A Beat Beyond: Selected Prose of Major Jackson is the latest book from the award-winning poet who currently holds the Gertrude Conaway Vanderbilt Chair in the Humanities at Vanderbilt University. Edited by Amor Kohli, a professor of African and Black diaspora studies at Depaul University, A Beat Beyond contains a wealth of notes, essays, reviews, and talks written by Jackson from 1993 to 2020.
While many of the essays have previously appeared in literary journals and anthologies, they read with a freshness in light of their interlacement here with less formal work, including “flash reviews” and liner notes. Kohli creates a rhythm with this placement. For example, we enter what reads like Jackson’s most intimate thoughts concerning poetry in “Convergences and Confluences”: “Seems like poetry was always with me, how difficult it is to pinpoint exactly what convergences and confluences have shaped me into becoming a poet; more a series of vague memories that intensify to one reality.” This short, stream-of-consciousness piece is immediately followed by a longer academic essay, “The Necessity of Language as Freedom,” which features several close readings and literary analyses, though it is anything but dry. Its direct style is a blinking beacon in the suffocating murk that academic writing can sometimes be.
These two essays are included in the first of the collection’s three sections, “On Poetry: My Lyrical Self.” The section takes its title from “My Lyrical Self,” originally delivered as a lecture, which retraces Jackson’s becoming through a sort of literary ontology. Here, the young writer who cannot write will find that page becomes mirror and poetry becomes testimony. Jackson considers his poem “On Disappearing,” where he speaks to, perhaps, the young writer whose words have evaporated: “I have not disappeared. / The boulevard is full of my steps. The sky is / full of my thinking.” The page might be empty, the speaker seems to argue, but the streets bear the imprint of my walking, and I have written my thoughts on tablet of the sky. In “Convergences and Confluences” the young writer is offered a model, possibly for a personal benediction. Jackson writes, “I wish to make a sound that echoes in the end that says Major Jackson. No more. No less.” A pilgrimage to one’s own center of language is the ultimate high lyric.
Jackson lists more practical advice in “Poetry and Influence of the Nonliterary Variety.” In helping young poets create a fertile space wherein their poetry can come forth, he asserts that they should: “Read other authors’ work with a pencil and notebook nearby”; “Free associate (or doodle) a memory”; or even “Call one of your parents and attempt to engage them in an argument.” Revealing the heart of a professor, he encourages aspiring poets and writers to open themselves to as much of the world as they can take in.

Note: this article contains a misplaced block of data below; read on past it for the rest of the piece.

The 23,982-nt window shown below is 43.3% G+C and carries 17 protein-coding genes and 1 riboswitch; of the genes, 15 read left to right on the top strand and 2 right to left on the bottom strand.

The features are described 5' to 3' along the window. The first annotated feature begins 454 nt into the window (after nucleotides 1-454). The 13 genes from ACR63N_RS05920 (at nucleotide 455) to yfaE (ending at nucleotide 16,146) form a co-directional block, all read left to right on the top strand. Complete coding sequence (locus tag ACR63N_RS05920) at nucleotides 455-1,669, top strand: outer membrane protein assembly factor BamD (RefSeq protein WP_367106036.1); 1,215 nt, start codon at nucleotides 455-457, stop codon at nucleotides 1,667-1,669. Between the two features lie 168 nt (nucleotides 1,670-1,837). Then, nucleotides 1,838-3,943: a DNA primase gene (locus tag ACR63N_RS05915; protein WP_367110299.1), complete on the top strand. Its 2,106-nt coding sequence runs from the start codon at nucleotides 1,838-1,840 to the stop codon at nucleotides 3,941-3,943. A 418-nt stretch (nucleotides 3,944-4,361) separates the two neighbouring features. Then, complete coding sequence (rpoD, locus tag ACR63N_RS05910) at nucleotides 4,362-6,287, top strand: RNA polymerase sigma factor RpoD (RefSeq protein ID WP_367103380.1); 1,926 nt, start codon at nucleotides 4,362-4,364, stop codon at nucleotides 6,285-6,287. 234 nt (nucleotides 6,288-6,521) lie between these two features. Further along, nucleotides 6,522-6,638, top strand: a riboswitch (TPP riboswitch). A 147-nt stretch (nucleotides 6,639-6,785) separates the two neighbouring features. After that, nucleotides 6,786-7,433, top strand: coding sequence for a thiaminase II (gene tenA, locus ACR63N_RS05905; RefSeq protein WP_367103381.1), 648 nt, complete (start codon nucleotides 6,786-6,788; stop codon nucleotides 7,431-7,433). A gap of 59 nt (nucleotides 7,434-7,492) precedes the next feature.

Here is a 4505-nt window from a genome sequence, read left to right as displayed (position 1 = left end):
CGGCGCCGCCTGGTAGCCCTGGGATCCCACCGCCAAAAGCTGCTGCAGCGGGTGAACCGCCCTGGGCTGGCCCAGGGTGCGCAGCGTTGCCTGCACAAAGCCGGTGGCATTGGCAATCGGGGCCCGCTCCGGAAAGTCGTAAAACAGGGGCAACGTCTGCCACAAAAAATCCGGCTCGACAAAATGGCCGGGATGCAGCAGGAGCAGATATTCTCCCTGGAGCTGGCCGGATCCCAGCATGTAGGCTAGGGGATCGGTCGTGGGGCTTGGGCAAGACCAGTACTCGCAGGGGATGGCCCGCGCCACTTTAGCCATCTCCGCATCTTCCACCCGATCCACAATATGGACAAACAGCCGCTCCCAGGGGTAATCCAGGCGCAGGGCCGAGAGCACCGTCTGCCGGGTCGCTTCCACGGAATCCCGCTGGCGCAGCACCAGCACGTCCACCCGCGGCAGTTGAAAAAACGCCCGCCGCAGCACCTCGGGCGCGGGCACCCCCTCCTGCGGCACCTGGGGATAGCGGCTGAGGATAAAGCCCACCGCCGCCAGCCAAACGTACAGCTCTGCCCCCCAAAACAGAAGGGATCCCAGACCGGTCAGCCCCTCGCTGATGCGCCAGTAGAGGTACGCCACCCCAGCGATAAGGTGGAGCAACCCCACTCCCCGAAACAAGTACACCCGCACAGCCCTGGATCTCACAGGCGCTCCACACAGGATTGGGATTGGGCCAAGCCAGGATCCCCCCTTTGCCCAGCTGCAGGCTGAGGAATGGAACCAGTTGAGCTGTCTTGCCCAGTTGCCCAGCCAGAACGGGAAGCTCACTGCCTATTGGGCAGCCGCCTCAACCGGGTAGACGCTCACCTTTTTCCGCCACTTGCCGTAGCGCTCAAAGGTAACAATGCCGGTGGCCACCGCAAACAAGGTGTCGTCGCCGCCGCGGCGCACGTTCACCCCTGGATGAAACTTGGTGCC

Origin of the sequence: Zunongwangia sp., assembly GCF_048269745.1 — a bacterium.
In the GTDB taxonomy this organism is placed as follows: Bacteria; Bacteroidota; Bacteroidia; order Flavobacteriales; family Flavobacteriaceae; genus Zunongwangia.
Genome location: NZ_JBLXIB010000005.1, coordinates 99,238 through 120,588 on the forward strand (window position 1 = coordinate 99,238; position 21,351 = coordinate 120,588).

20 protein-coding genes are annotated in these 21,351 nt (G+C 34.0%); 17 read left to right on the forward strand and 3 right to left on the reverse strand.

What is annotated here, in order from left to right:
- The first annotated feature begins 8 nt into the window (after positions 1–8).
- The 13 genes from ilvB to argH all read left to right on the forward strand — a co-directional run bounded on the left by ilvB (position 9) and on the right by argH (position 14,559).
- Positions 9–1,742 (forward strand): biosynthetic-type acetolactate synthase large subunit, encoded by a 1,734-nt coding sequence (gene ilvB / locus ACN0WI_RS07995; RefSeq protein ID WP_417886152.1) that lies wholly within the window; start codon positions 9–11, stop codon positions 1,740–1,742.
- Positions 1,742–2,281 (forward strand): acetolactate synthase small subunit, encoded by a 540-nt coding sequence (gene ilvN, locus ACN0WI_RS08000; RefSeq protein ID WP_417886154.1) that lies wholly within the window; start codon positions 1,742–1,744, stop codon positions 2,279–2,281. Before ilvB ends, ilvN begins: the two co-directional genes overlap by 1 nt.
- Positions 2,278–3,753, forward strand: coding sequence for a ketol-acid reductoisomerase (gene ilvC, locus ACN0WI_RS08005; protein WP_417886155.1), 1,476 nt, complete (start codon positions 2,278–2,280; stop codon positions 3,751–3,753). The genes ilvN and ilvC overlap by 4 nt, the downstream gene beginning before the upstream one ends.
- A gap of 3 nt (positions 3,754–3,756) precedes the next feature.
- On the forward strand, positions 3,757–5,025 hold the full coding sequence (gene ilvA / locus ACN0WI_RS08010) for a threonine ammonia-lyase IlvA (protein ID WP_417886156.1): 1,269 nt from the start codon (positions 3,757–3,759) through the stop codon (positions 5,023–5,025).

In the collection’s closing essay, “Black Poetry: A Beat Beyond,” originally published in the hip-hop magazine The Source, Jackson chronicles the poetry battles, pitting poet against poet like the rap battles of the 1980s, that are happening in places like New York City, Boston, D.C., Philadelphia, Camden, and St. Louis. Although written in 1993, Jackson’s engagement with the dissenting voices is still relevant. Academic poets have long criticized performance poets because they do not seem to revere the traditional elements of the written art — meter, form, and the like. However, performance poets believe that they are part of an oral tradition, which is especially relevant in an increasingly audiovisual society. Today’s lyrical controversy sets the academic poets against those who choose Instagram as their poetic medium. The latter, academic poets argue, have not been trained to “hear,” taking T.S. Eliot, Gwendolyn Brooks, or Countee Cullen as their models. The Instagram poets retort that the academy is elitist and inaccessible. Both in 1993 and in the present, Jackson’s unifying resolve holds: “Whether read in the classroom, performed on a stage, or improvised in the streets, poetry conveys the richness of living in the music of ourselves.”
A Beat Beyond is a collection for the weary writer, for poets who feel themselves becoming invisible, and for any person who desires a liberation of language and lyric. With prose that transcends the bounds of mere musicality, Major Jackson invites us to investigate just how poetry ‘puts in an appearance.’ From the academy, to conversations in the grocery store, to churches, to hip-hop music, poetry is a sound guide that can lead us to the center of language.
Kashif Andrew Graham is a writer and theological librarian. He enjoys writing poetry on his collection of vintage typewriters. He is currently at work on a novel about an interracial gay couple living in East Tennessee.